Wolftree Magazine founder Noah Kupcho is the son of a lumber-jacking coal miner.
After spending his early years in his hometown of rural Hazen, North Dakota, Noah made his way east for college, where he found a creative outlet in making photo books and zines.
When he graduated with a degree in photography from Minnesota State University Moorhead in 2012, he encountered a challenge faced by many graduates with liberal arts degrees: how to turn creative passion into something ongoing and sustainable.
Like many bold men from stories past, Noah was inspired to take a risk on his creativity by the instigation of a beautiful woman; his wife Brooke.
“I probably would’ve just backed away had I known that I would have to spend $37k in the first short while,” he recalled, “but ignorance was on our side.”
And compelled by more than just ignorance, Noah and Brooke were surrounded by friends and collaborators who believed in their dream and voiced their support. One such advocate was Ecce Art Gallery’s owner, Mark Weiler, who encouraged their aspirations, lending them a great deal of confidence in their vision.
Then, a serendipitous collision of events transpired during Misfit’s first annual conference in May 2013 — the very same time Wolftree would be launching their magazine’s first volume.
Mark introduced AJ and Melissa to Noah and Brooke, which planted the seeds that would soon blossom into a beautiful partnership. At this year’s second annual Misfit Con, the inclusion of Wolftree Magazine in Misfit’s craft publishing arm, Misfit Press, was officially announced.
“They call us the Wolftree kids because they want to help us out,” Noah shared with a laugh.
In his humble and soft-spoken way, he continued to explain that Misfit isn’t like a typical publishing house that only seeks to make a quick profit off of their creative work.
In fact, AJ told Noah that he knew Misfit probably wouldn’t make a dime on this investment. But, Misfit absolutely shares Noah’s passion for the arts — that was the reason for starting the Misfit Journal and that was the reason for wanting to partner with Wolftree.
“It’s really shocking to see someone help you out when it’s not helping them out,” Noah added.
In the partnership, Wolftree retains all creative freedom to make the magazine that they’ve dreamed of making.
“It’s their magazine, we just help them publish it,” said Misfit Press’ Director Jessie White.
What’s a Wolftree?
The word Wolftree literally means, “a very large forest tree that has a wide-spreading crown and inhibits or prevents the growth of smaller trees around it.”
The name was decided upon during a Christmas gathering with friends in Noah and Brooke’s apartment in Fargo. In thinking up names, a friend shouted out “Wolftree!” and everyone agreed that the name sounded intriguing.
Upon looking up its definition they realized that it was the complete opposite of what they hoped for the magazine to accomplish. So, rather than scrap the word, they simply decided to lend it a new definition by associating it with things that represent their vision.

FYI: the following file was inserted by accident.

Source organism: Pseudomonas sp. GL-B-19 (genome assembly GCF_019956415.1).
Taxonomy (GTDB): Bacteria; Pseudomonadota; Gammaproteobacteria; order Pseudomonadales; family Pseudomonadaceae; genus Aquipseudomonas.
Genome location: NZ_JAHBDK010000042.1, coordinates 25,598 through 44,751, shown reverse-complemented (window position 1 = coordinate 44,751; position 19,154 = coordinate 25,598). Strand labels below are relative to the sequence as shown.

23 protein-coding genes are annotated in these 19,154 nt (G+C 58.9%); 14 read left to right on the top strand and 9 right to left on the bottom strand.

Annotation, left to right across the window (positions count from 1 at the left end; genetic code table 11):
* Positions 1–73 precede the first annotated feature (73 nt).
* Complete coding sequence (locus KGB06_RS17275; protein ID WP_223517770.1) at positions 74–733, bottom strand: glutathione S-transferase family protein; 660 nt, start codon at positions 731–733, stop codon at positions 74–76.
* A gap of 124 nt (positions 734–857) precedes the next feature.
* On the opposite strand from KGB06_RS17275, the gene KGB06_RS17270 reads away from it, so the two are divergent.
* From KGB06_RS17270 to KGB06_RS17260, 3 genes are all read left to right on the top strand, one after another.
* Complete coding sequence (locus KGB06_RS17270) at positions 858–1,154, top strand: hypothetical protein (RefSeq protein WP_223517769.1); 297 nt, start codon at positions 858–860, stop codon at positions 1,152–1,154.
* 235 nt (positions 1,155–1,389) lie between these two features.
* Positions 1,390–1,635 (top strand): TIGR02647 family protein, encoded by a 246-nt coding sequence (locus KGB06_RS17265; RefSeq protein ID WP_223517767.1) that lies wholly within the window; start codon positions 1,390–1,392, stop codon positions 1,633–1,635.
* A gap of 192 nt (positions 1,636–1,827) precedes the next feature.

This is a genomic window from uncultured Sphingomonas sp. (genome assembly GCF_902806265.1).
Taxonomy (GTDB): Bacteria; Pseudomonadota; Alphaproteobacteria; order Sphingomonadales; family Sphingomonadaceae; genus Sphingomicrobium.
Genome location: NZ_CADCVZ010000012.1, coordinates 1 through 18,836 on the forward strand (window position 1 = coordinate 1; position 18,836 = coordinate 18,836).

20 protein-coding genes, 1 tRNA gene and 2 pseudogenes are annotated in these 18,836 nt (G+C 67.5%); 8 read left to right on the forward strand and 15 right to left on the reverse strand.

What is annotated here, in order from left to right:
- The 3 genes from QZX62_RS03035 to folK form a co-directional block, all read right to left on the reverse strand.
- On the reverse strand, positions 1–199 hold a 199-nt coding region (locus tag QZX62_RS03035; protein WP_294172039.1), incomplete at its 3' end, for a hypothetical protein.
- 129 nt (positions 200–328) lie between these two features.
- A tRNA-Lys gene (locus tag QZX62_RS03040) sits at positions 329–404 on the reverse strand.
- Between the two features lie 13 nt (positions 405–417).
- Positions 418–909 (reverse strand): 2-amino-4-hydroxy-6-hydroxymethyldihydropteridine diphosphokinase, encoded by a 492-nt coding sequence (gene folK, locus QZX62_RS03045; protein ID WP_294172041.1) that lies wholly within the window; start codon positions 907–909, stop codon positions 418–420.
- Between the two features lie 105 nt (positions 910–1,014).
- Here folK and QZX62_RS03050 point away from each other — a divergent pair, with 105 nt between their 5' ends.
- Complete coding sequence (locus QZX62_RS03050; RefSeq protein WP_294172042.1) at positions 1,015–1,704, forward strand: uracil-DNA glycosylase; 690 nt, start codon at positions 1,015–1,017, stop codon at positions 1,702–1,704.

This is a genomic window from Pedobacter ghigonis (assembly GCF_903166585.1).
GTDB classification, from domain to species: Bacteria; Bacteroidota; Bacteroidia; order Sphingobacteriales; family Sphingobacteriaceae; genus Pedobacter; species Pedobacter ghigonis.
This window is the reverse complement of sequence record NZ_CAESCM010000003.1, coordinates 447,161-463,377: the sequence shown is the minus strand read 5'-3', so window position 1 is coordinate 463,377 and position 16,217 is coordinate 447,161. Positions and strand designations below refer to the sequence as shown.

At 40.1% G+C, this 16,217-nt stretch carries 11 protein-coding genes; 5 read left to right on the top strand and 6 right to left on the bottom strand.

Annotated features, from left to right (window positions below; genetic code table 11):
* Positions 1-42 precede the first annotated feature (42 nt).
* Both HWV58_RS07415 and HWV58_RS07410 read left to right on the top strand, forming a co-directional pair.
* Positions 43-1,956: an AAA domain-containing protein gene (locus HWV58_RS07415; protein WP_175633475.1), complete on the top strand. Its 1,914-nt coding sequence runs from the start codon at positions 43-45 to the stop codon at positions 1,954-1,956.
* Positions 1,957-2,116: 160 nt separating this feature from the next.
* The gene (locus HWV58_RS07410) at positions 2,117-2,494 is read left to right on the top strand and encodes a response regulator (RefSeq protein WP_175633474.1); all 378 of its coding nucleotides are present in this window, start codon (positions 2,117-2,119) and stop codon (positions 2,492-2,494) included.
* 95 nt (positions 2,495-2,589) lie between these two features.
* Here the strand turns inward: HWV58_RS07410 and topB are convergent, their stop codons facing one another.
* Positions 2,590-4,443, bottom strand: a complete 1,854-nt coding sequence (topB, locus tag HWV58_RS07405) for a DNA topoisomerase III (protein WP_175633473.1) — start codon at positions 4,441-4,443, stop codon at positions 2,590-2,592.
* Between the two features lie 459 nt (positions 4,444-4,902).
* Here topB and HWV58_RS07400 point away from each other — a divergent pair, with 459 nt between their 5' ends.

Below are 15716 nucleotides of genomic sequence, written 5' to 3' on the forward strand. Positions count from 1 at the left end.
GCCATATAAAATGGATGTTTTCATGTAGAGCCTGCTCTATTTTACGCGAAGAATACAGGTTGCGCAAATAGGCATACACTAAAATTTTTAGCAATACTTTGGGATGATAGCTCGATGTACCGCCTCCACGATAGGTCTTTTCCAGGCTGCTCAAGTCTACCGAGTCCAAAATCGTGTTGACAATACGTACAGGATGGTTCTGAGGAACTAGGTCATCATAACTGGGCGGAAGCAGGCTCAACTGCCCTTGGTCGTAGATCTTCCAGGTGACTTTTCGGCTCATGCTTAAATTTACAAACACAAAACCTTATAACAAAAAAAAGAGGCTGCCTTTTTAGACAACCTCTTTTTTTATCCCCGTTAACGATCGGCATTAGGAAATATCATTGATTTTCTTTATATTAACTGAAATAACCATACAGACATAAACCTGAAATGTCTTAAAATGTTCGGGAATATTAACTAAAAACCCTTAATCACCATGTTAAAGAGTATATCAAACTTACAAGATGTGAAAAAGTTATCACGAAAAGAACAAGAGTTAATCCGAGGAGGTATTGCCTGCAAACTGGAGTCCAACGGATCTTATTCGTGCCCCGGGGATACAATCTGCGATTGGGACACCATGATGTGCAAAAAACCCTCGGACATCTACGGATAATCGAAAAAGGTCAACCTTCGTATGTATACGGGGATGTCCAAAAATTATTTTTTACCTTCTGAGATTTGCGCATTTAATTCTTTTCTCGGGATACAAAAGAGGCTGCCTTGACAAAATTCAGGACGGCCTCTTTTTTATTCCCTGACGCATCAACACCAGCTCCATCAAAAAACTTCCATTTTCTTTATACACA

“By doing so, we aim to redefine the way people view what comes out of Fargo,” Noah said.
Instead of growing so big that nothing can grow up around it, Wolftree exists to allow others an opportunity to thrive.
“When we started, it was for me to show my work because I was stuck and no one thought I was important. I felt diminished,” Noah explained.
“Everyone wants to feel important, so to be able to do that for someone is our mission; to raise someone up is why we started.”
In selecting submissions, he said they look for someone excited about what they do. Celebrity, widespread social networks, and a thriving web presence aren’t required. Instead, Noah picks the pieces that resonate with him and his editorial team. He selects the submissions that give him chills or bring tears to his eyes.
Starting a business was not without its challenges, but Noah recalls the words of his coal-mining/lumberjack father when he showed him Wolftree Vol. 1: “I am proud of you and what you’re doing.” For a man mostly disconnected from the world of art and creative communication mediums to so readily validate the importance of Wolftree was all the encouragement Noah needed to continue on with Vol. 2.
In addition to paternal support, Noah credited the community of Fargo, the Misfits, and Wolftree readers for the ongoing success of the magazine.
“Support and relationships have been the most beneficial things. Being in a community like Fargo has been everything for us.”
The magazine has only been in existence for a little over a year, but they are well on their way to publishing Volume IV. When asked what this year has taught him, Noah said that it may sound cliché, but that he’s learning to go after the things he really wants in life.
He posed a musing challenge as we concluded our interview:
“People live foolishly,” he said, adding that we should do something that we actually want, rather than stuff that bogs us down.
He now aims to use Wolftree as a megaphone for a voice that’s been lost in the world of magazine.
“We’re trying to reclaim a voice of humility and honor,” he said.
Whether submitted pieces are published on Wolftree.co or printed in beautifully crafted volumes, every single drop of creative energy is poured into each and every aspect of their work. From the design, editing and layout, to the stunning photography that accompanies written pieces (often taken by Noah himself), to choosing the paper, ink saturations and packaging. Everything about Wolftree is intentional.
“We’re not here to make money, we do it because we love it.”
~ Dane Johnson, Wordsmith-in-Residence posted up in Misfit’s Raven’s Nest in Fargo.